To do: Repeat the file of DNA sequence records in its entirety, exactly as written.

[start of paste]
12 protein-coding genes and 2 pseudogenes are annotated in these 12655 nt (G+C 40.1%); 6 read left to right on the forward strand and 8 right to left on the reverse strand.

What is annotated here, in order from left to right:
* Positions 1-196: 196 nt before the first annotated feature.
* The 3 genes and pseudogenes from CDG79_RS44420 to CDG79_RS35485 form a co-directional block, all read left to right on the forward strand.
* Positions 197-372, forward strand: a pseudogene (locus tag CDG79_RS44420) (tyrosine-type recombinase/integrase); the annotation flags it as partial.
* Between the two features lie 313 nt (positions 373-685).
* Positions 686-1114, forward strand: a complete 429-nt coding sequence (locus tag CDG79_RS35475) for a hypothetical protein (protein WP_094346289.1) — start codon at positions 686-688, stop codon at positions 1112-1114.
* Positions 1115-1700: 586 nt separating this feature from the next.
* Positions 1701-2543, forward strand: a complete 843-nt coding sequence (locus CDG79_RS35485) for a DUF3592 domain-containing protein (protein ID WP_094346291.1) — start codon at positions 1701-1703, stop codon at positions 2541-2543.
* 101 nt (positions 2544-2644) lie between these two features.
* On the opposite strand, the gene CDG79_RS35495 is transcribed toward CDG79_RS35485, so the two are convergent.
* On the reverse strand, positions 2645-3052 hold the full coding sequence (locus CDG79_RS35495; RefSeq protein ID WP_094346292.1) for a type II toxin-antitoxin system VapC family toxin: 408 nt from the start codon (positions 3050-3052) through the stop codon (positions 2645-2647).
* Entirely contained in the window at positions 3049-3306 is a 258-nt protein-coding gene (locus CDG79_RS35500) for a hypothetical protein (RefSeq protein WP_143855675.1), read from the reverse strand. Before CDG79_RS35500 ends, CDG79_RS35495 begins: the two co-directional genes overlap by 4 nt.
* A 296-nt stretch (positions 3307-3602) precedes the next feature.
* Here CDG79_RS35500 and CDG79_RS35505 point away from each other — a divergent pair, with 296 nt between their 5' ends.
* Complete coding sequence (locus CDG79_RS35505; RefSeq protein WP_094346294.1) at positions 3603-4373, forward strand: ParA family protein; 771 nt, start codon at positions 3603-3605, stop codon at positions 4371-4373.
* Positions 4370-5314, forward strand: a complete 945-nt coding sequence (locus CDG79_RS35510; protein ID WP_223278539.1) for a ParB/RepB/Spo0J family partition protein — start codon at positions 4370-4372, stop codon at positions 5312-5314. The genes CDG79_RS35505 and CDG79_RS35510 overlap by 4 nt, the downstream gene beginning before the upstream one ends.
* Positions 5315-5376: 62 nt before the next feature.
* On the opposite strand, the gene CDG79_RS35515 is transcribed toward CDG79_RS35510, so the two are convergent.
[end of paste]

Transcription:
12 protein-coding genes and 2 pseudogenes are annotated in these 12655 nt (G+C 40.1%); 6 read left to right on the forward strand and 8 right to left on the reverse strand.

What is annotated here, in order from left to right:
* Positions 1-196: 196 nt before the first annotated feature.
* The 3 genes and pseudogenes from CDG79_RS44420 to CDG79_RS35485 form a co-directional block, all read left to right on the forward strand.
* Positions 197-372, forward strand: a pseudogene (locus tag CDG79_RS44420) (tyrosine-type recombinase/integrase); the annotation flags it as partial.
* Between the two features lie 313 nt (positions 373-685).
* Positions 686-1114, forward strand: a complete 429-nt coding sequence (locus tag CDG79_RS35475) for a hypothetical protein (protein WP_094346289.1) — start codon at positions 686-688, stop codon at positions 1112-1114.
* Positions 1115-1700: 586 nt separating this feature from the next.
* Positions 1701-2543, forward strand: a complete 843-nt coding sequence (locus CDG79_RS35485) for a DUF3592 domain-containing protein (protein ID WP_094346291.1) — start codon at positions 1701-1703, stop codon at positions 2541-2543.
* 101 nt (positions 2544-2644) lie between these two features.
* On the opposite strand, the gene CDG79_RS35495 is transcribed toward CDG79_RS35485, so the two are convergent.
* On the reverse strand, positions 2645-3052 hold the full coding sequence (locus CDG79_RS35495; RefSeq protein ID WP_094346292.1) for a type II toxin-antitoxin system VapC family toxin: 408 nt from the start codon (positions 3050-3052) through the stop codon (positions 2645-2647).
* Entirely contained in the window at positions 3049-3306 is a 258-nt protein-coding gene (locus CDG79_RS35500) for a hypothetical protein (RefSeq protein WP_143855675.1), read from the reverse strand. Before CDG79_RS35500 ends, CDG79_RS35495 begins: the two co-directional genes overlap by 4 nt.
* A 296-nt stretch (positions 3307-3602) precedes the next feature.
* Here CDG79_RS35500 and CDG79_RS35505 point away from each other — a divergent pair, with 296 nt between their 5' ends.
* Complete coding sequence (locus CDG79_RS35505; RefSeq protein WP_094346294.1) at positions 3603-4373, forward strand: ParA family protein; 771 nt, start codon at positions 3603-3605, stop codon at positions 4371-4373.
* Positions 4370-5314, forward strand: a complete 945-nt coding sequence (locus CDG79_RS35510; protein ID WP_223278539.1) for a ParB/RepB/Spo0J family partition protein — start codon at positions 4370-4372, stop codon at positions 5312-5314. The genes CDG79_RS35505 and CDG79_RS35510 overlap by 4 nt, the downstream gene beginning before the upstream one ends.
* Positions 5315-5376: 62 nt before the next feature.
* On the opposite strand, the gene CDG79_RS35515 is transcribed toward CDG79_RS35510, so the two are convergent.